Joshua Gizelt (swashbuckler332) wrote,
Joshua Gizelt
swashbuckler332

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Grumble

My alarm clock decided not to ring this morning.

I woke up and, feeling exceptionally rested, looked lazily at the time.

"Hrmph," I thought. "I still have fifteen minutes to get to work."

As I nuzzled back into my pillow, another part of my mind (which up until that point was distracted by whatever silly sexual fantasy I had been dreaming) took notice of the fact that that first part of my brain was not being very reasonable about the chances of getting to work on time. That sharper area of my mind then set about trying to wake up the more lethargic part.

Eventually, it was successful, and I managed to call my place of employment before trudging into the hot shower. Rejuvenated by the steamy cascade of water, I shaved, brushed my teeth and dressed. This process took longer than I had hoped (especially the shaving, owing as to the fact that my shaving cream can was almost empty), and so when I finally got out my door, it was already extremely late.

In fact, I was so late that the big boss decided to send me home. I also got written up and informed that if I get another write-up for being late, I will be terminated.

This is a bit of a problem, as the public transportation path to get from where I live (Fresh Meadows) to where I work (downtown Manhattan, a block from Ground Zero) requires a bus ride and three connecting trains. Many times I have been late despite having set out early simply because one of those legs of my journey has been delayed... usually the bus or on the 7 train.

Now, given the fact that my site supervisor is aware of my transportation issues, this doesn't mean that the next time there is an MTA problem I will be canned. It does mean, however, that when there are MTA problems, I'll have to be quite clear as to that being the problem.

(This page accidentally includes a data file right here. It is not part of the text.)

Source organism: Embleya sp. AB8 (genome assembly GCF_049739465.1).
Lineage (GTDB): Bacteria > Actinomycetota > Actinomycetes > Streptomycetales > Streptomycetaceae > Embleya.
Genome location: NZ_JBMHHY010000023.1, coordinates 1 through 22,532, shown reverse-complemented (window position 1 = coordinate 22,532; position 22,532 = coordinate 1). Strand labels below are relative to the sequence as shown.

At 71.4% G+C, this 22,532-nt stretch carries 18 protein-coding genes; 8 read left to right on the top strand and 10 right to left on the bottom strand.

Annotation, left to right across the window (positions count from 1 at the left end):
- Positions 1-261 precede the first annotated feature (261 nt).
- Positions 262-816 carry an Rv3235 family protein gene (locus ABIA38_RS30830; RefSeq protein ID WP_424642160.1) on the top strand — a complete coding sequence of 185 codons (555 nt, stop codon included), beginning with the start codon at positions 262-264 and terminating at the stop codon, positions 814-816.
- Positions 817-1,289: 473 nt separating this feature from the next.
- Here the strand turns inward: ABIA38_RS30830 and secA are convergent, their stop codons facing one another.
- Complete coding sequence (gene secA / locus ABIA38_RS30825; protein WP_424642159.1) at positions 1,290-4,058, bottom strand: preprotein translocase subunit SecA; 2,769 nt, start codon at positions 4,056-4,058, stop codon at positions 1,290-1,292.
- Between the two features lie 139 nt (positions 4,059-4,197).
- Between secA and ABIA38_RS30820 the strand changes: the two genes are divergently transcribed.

On the other hand, I got a rather beautiful day off.

28 Days Later


I caught up with this on DVD, but I was unable to check out the alternate endings. I think that means I saw the first end that was released theatrically, which may account for the fact that I thought that the end was problematic.

On the other hand, the film marvelously set an extremely tense background. The way the film adapts the tropes of the zombie picture into a modern age, in which people are infected by a virus that is passed on through the blood (yes, yes, all the standard issue AIDS allusions) works exceptionally well. Instead of your standard "vacant look" slow, unstoppable-ness, the infected are fast and snarling, and very quick.

There is also an interesting moment when a certain amount of sympathy is generated for the infected; they are clearly established as being sick, and not responsible for what they are doing.

The DV photography looked fine on the DVD, and John Murphy's score is great... and yes, it has that track from the trailer.

Gosford Park


I had seen this film in the theater when it came out, but, despite my great respect and love for the work of Robert Altman I hadn't caught up with it since then.

What is interesting about this film, more than any other element, is that Altman's millieu is one that I have always thought was unique, but a very American kind of unique. Gosford Park is a very British work, but one that could only have been created by someone who isn't.

In terms of style, Gosford Park fits quite easily into Altman's oevre. A wandering, widescreen frame (albeit Super 35), roves around collecting stories from a collection of people, each with their own motives, with their voices melding together into an amorphous whole.